National education advocates are pushing for a standardised test to replace the state-specific matriculation exams, which they say impact Australia's international tertiary standing.
Outlined by the International Education Association of Australia (IEAA), the national certificate of education would take the place of such exams as the HSC in NSW and the VCE in Victoria.
CEO of the association, Phil Honeywood, explained that in its current form, the states are having to compete against themselves for the uptake of international students.
"The timing is right for this to happen. For example, in China some years ago there were 200 international high schools teaching curricula from around the world," Mr Honeywood said.
"Now there are 700 [international high schools] and each state's curriculum is having to compete for the students.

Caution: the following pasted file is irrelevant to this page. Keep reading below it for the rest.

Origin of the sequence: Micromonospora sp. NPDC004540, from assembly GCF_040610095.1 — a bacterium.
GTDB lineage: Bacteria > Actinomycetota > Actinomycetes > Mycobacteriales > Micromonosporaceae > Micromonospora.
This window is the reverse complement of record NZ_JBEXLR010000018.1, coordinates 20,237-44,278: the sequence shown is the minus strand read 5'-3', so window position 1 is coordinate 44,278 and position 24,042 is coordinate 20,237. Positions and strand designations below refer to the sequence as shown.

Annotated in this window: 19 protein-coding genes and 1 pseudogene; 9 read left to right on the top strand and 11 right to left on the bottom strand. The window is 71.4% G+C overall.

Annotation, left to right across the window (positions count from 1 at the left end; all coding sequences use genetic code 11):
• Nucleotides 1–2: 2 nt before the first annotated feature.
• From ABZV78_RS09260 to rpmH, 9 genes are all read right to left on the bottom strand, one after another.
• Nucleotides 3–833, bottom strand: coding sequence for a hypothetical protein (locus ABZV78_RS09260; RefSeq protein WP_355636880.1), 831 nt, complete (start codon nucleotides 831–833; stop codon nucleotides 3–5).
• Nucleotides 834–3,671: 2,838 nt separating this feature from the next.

"The VCE is being taught in about 50 which means the majority of the students who come to Australia for their post-secondary study, are coming to Victoria."
The standardised national curriculum would also provide easier avenues for domestic students to attend universities outside their home state, with results in pre-requisite high school subjects transferring without trouble.
In the wake of the pandemic-induced economic effects on Australian university, the IEAA has tabled a report to federal parliament calling for the curriculum changes to now be adopted.
"If it's good enough for USA and Canada to have one national curriculum, then it's good enough for us too," Mr Honeywood said.